Dumela! That's hello in Sesotho, the language spoken by the Basotho people in Lesotho.
During Pre-Service Training, I was ensconced (love that word!) in Sesotho every morning and afternoon.
I had two great Sesotho teachers who taught me the basics of the language.
Sesotho was formed by French missionaries and different variations of it are spoken in South Africa, Botswana and Swaziland. Nelson Mandela spoke Sesotho.
It's a nice language and not too difficult to learn. I'm no Sesotho scholar but can converse with my villagers and get in and out of situations.
Knowing the language is so important because speaking, especially greeting people, is vital to life here. The Basotho will think you're crazy if you don't greet them.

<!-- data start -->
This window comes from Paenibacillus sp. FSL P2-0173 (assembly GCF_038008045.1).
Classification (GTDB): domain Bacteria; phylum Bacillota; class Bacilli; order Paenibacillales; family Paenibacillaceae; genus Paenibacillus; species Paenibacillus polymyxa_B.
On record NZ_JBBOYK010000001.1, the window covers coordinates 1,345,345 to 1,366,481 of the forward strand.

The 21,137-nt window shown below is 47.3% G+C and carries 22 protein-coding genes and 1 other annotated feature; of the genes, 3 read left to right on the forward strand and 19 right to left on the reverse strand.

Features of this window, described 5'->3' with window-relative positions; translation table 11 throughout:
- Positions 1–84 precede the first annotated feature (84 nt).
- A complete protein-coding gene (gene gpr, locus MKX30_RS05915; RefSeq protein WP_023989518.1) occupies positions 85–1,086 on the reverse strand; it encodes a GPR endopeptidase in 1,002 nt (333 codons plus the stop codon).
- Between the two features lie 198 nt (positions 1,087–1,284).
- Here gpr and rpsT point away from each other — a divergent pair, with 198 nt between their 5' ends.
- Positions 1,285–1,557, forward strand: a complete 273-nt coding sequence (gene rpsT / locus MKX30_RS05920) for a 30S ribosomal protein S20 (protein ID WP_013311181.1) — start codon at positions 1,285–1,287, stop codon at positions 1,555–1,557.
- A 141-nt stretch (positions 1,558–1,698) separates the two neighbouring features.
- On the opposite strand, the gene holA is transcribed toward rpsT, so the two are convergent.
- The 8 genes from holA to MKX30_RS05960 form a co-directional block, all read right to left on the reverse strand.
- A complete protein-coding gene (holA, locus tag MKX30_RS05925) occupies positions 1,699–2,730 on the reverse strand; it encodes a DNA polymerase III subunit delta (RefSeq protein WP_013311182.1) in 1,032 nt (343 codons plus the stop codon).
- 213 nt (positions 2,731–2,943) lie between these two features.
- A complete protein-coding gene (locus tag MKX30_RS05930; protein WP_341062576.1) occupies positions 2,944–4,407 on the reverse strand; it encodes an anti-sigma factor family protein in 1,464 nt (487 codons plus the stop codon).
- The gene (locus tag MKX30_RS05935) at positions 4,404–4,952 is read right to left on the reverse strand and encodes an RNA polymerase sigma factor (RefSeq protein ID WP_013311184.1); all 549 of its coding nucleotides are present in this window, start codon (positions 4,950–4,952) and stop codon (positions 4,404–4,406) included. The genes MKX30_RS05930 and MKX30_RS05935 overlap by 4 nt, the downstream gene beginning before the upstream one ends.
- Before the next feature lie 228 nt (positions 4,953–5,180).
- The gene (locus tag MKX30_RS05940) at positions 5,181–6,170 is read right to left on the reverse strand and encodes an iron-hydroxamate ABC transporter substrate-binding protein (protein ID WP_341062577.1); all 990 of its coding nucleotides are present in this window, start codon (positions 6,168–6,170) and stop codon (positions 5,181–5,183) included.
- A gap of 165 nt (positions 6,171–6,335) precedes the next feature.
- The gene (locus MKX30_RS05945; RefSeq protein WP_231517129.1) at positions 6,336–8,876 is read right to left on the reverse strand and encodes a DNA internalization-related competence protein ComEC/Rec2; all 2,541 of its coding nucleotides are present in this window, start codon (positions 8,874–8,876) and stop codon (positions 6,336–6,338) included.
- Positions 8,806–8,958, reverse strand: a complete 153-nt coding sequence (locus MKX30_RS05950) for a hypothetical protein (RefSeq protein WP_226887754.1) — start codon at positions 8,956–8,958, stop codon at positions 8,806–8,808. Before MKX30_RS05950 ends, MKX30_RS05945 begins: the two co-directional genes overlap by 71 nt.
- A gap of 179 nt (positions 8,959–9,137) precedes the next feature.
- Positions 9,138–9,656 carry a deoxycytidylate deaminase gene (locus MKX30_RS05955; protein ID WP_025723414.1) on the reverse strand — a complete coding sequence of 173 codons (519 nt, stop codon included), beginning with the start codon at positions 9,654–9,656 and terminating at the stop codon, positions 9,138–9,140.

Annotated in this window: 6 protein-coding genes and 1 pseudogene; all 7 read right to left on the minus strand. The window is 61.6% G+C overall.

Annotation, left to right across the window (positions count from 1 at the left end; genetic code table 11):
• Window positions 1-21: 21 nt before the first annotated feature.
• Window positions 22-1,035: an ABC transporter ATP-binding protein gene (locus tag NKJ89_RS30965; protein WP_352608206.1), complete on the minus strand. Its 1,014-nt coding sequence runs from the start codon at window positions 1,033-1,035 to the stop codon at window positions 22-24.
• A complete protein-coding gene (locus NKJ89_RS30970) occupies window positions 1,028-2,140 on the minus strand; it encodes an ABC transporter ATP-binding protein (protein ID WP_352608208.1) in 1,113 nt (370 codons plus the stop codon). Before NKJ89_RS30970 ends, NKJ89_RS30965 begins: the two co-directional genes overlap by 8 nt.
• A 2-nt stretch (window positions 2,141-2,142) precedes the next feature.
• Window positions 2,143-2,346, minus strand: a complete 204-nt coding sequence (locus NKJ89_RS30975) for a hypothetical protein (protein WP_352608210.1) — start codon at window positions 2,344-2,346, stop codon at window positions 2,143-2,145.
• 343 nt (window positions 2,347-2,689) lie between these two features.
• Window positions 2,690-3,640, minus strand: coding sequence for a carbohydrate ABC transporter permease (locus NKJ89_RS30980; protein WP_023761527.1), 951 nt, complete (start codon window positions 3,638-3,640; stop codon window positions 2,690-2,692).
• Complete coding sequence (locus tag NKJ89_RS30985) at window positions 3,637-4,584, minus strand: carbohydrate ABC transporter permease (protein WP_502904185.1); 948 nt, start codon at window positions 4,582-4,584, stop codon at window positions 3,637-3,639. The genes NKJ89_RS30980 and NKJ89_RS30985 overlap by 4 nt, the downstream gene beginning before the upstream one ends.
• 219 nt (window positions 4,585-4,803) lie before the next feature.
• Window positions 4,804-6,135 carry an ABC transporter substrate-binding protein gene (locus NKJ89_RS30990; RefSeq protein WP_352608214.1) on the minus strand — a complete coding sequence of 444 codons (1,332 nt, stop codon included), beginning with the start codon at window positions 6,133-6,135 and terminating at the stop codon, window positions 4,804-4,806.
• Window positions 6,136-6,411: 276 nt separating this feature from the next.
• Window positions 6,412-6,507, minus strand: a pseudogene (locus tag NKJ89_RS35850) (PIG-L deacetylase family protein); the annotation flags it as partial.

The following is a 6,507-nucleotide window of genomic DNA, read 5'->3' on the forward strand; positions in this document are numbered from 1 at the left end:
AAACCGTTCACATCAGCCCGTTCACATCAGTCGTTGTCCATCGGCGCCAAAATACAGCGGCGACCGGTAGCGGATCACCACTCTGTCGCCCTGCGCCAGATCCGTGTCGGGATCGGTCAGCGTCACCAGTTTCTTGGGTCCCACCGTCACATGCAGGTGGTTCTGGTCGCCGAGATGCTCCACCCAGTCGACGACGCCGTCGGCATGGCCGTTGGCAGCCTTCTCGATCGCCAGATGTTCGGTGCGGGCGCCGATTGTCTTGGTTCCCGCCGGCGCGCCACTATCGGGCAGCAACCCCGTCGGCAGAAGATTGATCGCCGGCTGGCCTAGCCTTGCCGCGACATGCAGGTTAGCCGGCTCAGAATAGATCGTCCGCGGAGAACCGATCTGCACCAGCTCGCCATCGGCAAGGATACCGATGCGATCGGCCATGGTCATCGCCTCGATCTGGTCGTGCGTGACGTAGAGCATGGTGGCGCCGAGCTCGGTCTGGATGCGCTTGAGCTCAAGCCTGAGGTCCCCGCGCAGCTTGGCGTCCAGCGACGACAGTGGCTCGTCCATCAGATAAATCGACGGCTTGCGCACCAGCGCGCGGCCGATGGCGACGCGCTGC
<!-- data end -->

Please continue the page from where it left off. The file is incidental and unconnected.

Here are some Sesotho basics:
-Dumela (Doo-mel-ah): Hello.
-U phela joang? (U pe-lah jwong?): How are you?
-Ke phela hantle. (Kay pe-lah hant-lay). I am well.
-Ntate (In-tah-tay): Father/Man/Married man
-'M'e (MM-May): Mother/Woman/Married woman
-Ausi (Ah-oo-si): Sister/Young woman/Unmarried woman/Girl
-Abuti (Ah-boo-ti): Brother/Young man/Unmarried man/Boy
As stated previously, my Sesotho is functional. I do speak it mainly in the village and I have to speak bits and pieces of it in school because some of my students don't know English.
At home, I sometimes speak Sesotho with my host family because my host mother and host sister speak perfect English.
Sometimes my host mother will speak in scholarly Sesotho, though, and I'll say, "U reng?"
That's Sesotho for "What did you say?"